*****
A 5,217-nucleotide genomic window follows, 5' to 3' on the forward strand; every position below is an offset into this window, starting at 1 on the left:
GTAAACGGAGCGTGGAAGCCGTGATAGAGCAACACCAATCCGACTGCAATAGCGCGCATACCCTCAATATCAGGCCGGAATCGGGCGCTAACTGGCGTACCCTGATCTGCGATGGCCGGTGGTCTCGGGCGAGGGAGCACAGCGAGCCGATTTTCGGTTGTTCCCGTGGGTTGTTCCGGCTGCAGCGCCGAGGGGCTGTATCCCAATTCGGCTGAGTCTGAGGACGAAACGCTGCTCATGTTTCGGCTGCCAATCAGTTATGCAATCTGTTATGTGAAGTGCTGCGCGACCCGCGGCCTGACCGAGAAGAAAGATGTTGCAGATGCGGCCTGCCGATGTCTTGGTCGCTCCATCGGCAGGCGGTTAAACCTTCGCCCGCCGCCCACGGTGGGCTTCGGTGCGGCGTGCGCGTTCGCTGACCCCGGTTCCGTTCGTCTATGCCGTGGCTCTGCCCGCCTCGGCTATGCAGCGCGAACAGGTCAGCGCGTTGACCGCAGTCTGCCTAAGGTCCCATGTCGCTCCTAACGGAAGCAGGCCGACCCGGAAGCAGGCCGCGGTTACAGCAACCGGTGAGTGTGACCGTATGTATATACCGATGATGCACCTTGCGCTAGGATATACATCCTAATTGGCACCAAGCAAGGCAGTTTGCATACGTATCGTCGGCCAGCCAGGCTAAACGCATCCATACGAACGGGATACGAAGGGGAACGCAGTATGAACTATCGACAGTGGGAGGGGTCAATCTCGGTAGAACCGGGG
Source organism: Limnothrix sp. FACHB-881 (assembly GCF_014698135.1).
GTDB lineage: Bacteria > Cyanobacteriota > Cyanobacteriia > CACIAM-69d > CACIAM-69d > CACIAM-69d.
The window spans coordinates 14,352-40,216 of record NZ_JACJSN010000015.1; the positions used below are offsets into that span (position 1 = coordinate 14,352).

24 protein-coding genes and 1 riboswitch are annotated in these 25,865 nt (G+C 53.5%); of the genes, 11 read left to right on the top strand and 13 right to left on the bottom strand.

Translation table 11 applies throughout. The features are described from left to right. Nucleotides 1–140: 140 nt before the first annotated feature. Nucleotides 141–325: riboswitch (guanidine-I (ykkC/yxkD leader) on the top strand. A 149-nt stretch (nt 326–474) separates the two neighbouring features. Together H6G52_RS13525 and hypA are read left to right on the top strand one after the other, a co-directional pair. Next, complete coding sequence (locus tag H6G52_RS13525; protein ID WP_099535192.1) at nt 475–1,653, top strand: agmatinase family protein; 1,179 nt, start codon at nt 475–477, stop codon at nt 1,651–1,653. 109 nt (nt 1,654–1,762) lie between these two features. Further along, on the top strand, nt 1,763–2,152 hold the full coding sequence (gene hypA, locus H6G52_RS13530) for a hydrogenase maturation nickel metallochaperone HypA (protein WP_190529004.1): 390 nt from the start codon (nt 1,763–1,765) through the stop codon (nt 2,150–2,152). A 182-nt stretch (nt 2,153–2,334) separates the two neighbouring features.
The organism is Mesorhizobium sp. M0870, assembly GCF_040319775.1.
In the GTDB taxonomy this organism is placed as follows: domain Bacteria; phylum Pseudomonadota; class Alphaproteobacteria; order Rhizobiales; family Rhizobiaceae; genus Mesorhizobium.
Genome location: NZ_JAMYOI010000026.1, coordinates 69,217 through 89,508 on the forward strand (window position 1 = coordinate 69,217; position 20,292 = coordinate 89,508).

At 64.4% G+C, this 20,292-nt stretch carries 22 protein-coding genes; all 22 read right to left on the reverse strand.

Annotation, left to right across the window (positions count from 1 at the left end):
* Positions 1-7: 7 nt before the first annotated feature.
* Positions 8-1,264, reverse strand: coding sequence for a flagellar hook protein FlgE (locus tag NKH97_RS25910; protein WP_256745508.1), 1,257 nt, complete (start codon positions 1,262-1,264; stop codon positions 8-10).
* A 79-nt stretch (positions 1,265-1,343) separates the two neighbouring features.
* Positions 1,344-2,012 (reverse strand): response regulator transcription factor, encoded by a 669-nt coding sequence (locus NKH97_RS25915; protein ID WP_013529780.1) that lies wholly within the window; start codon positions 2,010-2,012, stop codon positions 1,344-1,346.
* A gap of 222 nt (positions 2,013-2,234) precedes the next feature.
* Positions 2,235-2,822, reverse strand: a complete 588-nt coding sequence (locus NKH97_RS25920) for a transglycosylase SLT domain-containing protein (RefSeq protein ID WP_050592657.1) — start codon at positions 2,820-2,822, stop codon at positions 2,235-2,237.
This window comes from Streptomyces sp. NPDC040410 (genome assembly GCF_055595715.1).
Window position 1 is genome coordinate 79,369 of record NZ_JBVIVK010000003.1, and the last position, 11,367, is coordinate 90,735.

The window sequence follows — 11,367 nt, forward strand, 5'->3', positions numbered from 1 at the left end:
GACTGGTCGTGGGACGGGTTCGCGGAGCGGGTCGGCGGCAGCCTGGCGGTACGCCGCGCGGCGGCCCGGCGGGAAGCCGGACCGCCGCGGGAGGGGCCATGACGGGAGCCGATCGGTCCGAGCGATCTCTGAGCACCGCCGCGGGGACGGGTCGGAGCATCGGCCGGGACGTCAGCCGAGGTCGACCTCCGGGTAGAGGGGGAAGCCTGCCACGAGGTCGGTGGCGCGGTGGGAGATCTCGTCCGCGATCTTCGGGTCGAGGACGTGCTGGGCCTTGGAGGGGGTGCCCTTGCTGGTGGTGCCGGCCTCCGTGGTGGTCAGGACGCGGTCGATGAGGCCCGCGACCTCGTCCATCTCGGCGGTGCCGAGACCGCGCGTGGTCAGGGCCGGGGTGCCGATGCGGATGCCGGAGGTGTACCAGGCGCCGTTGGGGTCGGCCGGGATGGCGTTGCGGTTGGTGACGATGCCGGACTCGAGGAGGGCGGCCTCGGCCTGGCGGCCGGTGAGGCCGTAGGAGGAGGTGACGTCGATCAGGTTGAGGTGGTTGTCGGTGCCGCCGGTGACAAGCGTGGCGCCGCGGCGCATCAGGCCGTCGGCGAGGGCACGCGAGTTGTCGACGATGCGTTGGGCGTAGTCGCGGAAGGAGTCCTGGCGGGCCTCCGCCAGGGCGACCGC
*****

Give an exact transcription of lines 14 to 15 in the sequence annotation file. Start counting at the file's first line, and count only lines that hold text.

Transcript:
* Positions 8-1,264, reverse strand: coding sequence for a flagellar hook protein FlgE (locus tag NKH97_RS25910; protein WP_256745508.1), 1,257 nt, complete (start codon positions 1,262-1,264; stop codon positions 8-10).
* A 79-nt stretch (positions 1,265-1,343) separates the two neighbouring features.